north korea

petersnoopy via flickr Creative Commons

A month into a continuing series of threatening ultimatums from North Korea’s Kim Jong-un, the 30-year old leader has an international fever that his fore-fathers would envy. Official statements and propaganda videos, such as last week’s reel of Jong-un shooting a handgun during a military drill, are soaking up views around the world.

Through aggressive threats and flashy shows of power, the North Korean leader has proven himself to be the champion of manipulating tense global news-wires. Conversely, he is the also subject of countless humorous memes. Here to discuss Kim Jong-un’s social media strategy is John Hudson, writer for Foreign Policy’s flagship blog Passport.

America is no stranger to North Korea in the headlines; South Korea's army is on alert today after a suspected cyberattack by their northern neighbors. The eniamatic empire is still living under the cloud of its departed dictator, Kim Jong Il. Now celebrity ghostwriter Michael Malice is setting his sights on an “unauthorized autobiography” based on late North Korean leader. The late public figure and his country isn’t often associated with comedy these days, but Malice seeks to use humor to elicit understanding amidst a strong cultural divide.

Photo courtesy of Philipp Meuser of Dom Publishers

The well-publicized (albeit failed) launch of a satellite by North Korea last month sent a signal to the international community: Kim Jong-un is carrying on in the brinksman-like tradition of his father Kim Jong-il. Between them, they’ve built and maintained what is arguably the most isolated country on the planet – the Democratic Peoples Republic of North Korea or DPNK. Most of us will never visit the country, or see the grand monuments or stadia of its capital, Pyongyang.

As North Korea reaches the final stage of preparations for a long-range rocket launch, concern is growing that it is in the early stages of preparing its underground test site for another nuclear explosion.

Pyongyang established the pattern three years ago when it tested a similar rocket and then followed it a month later with a nuclear test.

This time around, there may be a more urgent need to test a nuclear device. The bomb is very likely the result of a significant expansion of North Korea's nuclear weapons program.

As North Korea gears up to launch a long-range rocket, political changes are afoot, too: Pyongyang has consolidated its succession process, giving a new title to its new leader, Kim Jong Un, who came to power in December after his father's death.

The rocket launch, which could come as early as Thursday in North Korea, has been condemned by the international community as being in violation of U.N. Security Council resolutions. So why now?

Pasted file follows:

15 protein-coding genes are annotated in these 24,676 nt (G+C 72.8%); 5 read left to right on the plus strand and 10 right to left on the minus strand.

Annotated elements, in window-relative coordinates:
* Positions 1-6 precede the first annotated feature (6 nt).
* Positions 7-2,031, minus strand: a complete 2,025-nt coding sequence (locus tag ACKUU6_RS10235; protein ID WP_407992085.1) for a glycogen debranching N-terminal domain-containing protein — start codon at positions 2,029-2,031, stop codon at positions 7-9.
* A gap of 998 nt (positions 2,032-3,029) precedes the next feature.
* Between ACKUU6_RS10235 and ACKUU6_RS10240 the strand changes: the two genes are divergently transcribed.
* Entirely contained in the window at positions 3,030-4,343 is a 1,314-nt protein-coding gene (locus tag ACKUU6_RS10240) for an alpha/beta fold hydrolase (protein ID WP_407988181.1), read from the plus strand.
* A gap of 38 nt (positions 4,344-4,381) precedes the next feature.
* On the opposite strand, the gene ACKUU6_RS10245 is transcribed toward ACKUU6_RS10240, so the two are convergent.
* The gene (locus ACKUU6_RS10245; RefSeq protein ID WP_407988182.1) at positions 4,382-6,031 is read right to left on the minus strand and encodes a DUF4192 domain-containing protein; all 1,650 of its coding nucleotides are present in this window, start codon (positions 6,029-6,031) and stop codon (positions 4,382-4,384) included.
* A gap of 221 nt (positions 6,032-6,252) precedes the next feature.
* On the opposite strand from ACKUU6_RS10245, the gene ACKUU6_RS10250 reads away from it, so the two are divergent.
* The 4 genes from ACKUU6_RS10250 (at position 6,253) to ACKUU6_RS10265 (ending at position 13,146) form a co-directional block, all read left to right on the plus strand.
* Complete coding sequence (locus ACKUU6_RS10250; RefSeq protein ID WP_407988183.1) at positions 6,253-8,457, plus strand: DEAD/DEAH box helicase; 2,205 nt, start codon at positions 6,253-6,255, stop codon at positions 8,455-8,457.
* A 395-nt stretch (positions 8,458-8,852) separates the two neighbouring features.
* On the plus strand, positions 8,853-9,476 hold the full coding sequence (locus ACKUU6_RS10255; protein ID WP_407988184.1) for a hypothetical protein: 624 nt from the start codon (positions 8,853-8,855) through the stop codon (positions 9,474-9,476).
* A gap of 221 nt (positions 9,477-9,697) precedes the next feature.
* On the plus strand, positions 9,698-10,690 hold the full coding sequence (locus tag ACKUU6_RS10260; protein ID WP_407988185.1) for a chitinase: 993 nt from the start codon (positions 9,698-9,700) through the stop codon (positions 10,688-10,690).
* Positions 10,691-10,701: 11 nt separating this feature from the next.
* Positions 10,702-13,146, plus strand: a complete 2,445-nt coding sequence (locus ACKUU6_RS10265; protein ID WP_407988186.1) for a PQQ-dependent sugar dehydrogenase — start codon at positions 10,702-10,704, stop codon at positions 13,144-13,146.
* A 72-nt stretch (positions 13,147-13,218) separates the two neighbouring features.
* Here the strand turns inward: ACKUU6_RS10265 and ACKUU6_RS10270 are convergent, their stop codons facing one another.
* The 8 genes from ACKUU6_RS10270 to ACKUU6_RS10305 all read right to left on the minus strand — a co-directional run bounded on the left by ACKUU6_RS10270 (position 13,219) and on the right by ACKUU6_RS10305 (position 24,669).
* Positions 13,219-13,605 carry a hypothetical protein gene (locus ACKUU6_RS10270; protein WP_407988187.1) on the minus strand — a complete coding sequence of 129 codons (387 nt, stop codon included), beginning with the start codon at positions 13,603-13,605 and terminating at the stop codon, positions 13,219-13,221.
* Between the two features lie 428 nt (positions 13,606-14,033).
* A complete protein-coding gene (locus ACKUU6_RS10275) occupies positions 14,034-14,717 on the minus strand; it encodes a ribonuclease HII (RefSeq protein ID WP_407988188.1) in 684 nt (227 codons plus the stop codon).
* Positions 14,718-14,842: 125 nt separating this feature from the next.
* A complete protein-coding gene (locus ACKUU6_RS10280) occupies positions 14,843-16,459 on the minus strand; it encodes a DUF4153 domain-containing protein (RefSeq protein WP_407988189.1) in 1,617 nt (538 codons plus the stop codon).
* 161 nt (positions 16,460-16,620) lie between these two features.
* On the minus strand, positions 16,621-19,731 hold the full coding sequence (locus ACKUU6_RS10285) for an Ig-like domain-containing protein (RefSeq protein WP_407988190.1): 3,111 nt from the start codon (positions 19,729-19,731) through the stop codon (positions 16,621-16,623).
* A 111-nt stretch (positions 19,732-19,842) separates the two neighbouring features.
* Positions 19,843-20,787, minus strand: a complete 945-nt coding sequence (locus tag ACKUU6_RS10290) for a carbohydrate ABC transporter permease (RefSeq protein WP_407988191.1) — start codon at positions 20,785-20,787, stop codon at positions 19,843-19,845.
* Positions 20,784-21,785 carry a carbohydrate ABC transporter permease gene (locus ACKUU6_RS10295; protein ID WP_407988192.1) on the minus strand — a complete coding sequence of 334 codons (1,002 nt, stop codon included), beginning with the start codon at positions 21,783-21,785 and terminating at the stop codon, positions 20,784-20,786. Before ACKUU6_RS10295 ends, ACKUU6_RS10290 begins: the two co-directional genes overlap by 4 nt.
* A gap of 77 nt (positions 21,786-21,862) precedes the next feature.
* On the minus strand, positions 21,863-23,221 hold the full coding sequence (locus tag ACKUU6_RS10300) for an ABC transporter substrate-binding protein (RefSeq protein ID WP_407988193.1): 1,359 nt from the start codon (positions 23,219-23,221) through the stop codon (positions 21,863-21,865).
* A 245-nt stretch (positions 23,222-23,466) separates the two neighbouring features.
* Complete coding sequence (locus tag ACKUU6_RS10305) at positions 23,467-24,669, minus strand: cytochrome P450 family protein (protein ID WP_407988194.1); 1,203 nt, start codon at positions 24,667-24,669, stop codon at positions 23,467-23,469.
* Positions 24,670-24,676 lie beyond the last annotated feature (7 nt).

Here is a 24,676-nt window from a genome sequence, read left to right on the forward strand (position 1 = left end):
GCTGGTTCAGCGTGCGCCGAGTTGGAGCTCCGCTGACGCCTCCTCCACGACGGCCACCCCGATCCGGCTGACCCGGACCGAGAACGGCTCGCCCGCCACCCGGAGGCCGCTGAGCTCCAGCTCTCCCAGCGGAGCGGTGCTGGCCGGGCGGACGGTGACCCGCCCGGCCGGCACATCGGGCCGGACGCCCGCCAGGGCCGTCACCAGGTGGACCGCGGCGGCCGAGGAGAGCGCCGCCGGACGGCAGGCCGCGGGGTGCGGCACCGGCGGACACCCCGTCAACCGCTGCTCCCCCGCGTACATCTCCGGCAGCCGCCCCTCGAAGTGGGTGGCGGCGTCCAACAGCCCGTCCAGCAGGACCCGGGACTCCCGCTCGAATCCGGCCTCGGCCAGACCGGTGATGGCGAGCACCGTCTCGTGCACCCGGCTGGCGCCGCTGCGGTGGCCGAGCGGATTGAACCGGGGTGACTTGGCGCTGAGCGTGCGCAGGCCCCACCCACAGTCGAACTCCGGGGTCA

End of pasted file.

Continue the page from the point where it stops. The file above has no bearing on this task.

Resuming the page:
Recent developments in North Korea are puzzling watchers of the "Hermit Kingdom" in both the U.S. and South Korea.

There are some signs of change within the new leadership in North Korea — and there are signs of resistance to change as well.

When he was in Seoul, South Korea, last week, President Obama said he didn't know who is calling the shots in Pyongyang, which is making it difficult to determine what's next for North Korea.

President Obama came to South Korea to talk about global nuclear security with world leaders, but found himself trying to build a unified front against North Korea's planned rocket launch next month.

Obama and South Korean President Lee Myung-bak strenuously warned North Korea not to go ahead with the launch. In a speech Monday at the summit in Seoul, Obama used some of the toughest language he has ever used addressed to the leaders of North Korea.

Cold winds blow through pine trees and across nearby mountains. On the horizon are guard posts and cameras. There's little movement, except for wildlife.

U.S. Lt. Col. Ed Taylor, lives and works on the Korean armistice line that has divided North and South for almost six decades. He even sleeps in a bed right next to North Korea.

"I cannot compare it to anything I've ever done. And I say that with 23 years in the Army and two deployments to Iraq," Taylor says.

North Korea has agreed to suspend uranium enrichment and missile tests, and the U.S. says it will provide food aid. The agreement should set the stage for a new round of nuclear disarmament talks. But analysts caution this is a small first step.

U.S. State Department officials returned from three days of talks in Beijing with a deal meant to improve the atmosphere for a resumption of so-called six-party nuclear disarmament talks. Secretary of State Hillary Clinton outlined the deal in Congress on Wednesday.

Kim Jong Il's funeral was probably not intended to give birth to any memes, but when the hearse in the military procession featured a giant picture frame, the Photoshoppers' eyes got wide and the ideas started to flow.

<a href="http://kimjongildroppingthebass.tumblr.com/" target=Blank">Kim Jong-Il Dropping the Bass</a> Tumblog

The famous Tumblog Kim Jong-Il Looking At Things has already updated its "about" section to read in the past tense - it now says "the dear leader liked to look at things." Now the remixers have found a whole new side of the North Korean leader - as a DJ. Check out Kim Jong-Il Dropping the Bass to see him in action.

[via Cifanic]

(Photo by Joseph A. Ferris via Flickr Creative Commons)

South Korean troops are on high alert today after the death of North Korean leader Kim Jong iI. Kim’s chosen successor and third son, Kim Jong Un, now becomes the figurehead of an exalted dynasty that is revered by the citizens, despite a dismal quality of life inside of the Democratic People’s Republic of North Korea or D.P.N.K.